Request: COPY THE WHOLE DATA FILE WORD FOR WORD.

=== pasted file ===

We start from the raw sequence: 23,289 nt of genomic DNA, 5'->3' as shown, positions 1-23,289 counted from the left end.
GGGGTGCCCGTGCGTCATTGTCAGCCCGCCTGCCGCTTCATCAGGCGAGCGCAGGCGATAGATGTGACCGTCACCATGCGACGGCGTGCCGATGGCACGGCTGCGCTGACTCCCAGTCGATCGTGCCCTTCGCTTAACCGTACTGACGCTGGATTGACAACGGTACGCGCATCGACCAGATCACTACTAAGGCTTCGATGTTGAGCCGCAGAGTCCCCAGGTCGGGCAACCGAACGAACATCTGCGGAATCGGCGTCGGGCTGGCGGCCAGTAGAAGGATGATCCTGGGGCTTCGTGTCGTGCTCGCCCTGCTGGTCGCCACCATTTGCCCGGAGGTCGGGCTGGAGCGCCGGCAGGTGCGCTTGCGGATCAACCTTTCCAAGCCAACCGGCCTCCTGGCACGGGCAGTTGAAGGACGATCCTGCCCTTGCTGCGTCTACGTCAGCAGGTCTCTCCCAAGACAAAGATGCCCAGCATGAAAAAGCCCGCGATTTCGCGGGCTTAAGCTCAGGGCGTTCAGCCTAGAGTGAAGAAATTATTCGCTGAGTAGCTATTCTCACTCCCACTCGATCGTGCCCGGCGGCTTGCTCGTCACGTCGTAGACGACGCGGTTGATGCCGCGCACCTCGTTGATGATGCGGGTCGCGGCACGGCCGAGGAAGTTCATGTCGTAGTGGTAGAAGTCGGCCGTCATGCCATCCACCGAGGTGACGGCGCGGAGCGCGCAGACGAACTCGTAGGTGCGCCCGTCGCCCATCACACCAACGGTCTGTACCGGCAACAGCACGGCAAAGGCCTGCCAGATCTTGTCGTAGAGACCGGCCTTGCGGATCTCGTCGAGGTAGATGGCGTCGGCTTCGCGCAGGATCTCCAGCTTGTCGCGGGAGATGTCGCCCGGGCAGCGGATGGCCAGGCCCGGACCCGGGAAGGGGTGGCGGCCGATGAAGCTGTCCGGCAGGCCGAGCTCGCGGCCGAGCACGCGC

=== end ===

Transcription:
We start from the raw sequence: 23,289 nt of genomic DNA, 5'->3' as shown, positions 1-23,289 counted from the left end.
GGGGTGCCCGTGCGTCATTGTCAGCCCGCCTGCCGCTTCATCAGGCGAGCGCAGGCGATAGATGTGACCGTCACCATGCGACGGCGTGCCGATGGCACGGCTGCGCTGACTCCCAGTCGATCGTGCCCTTCGCTTAACCGTACTGACGCTGGATTGACAACGGTACGCGCATCGACCAGATCACTACTAAGGCTTCGATGTTGAGCCGCAGAGTCCCCAGGTCGGGCAACCGAACGAACATCTGCGGAATCGGCGTCGGGCTGGCGGCCAGTAGAAGGATGATCCTGGGGCTTCGTGTCGTGCTCGCCCTGCTGGTCGCCACCATTTGCCCGGAGGTCGGGCTGGAGCGCCGGCAGGTGCGCTTGCGGATCAACCTTTCCAAGCCAACCGGCCTCCTGGCACGGGCAGTTGAAGGACGATCCTGCCCTTGCTGCGTCTACGTCAGCAGGTCTCTCCCAAGACAAAGATGCCCAGCATGAAAAAGCCCGCGATTTCGCGGGCTTAAGCTCAGGGCGTTCAGCCTAGAGTGAAGAAATTATTCGCTGAGTAGCTATTCTCACTCCCACTCGATCGTGCCCGGCGGCTTGCTCGTCACGTCGTAGACGACGCGGTTGATGCCGCGCACCTCGTTGATGATGCGGGTCGCGGCACGGCCGAGGAAGTTCATGTCGTAGTGGTAGAAGTCGGCCGTCATGCCATCCACCGAGGTGACGGCGCGGAGCGCGCAGACGAACTCGTAGGTGCGCCCGTCGCCCATCACACCAACGGTCTGTACCGGCAACAGCACGGCAAAGGCCTGCCAGATCTTGTCGTAGAGACCGGCCTTGCGGATCTCGTCGAGGTAGATGGCGTCGGCTTCGCGCAGGATCTCCAGCTTGTCGCGGGAGATGTCGCCCGGGCAGCGGATGGCCAGGCCCGGACCCGGGAAGGGGTGGCGGCCGATGAAGCTGTCCGGCAGGCCGAGCTCGCGGCCGAGCACGCGC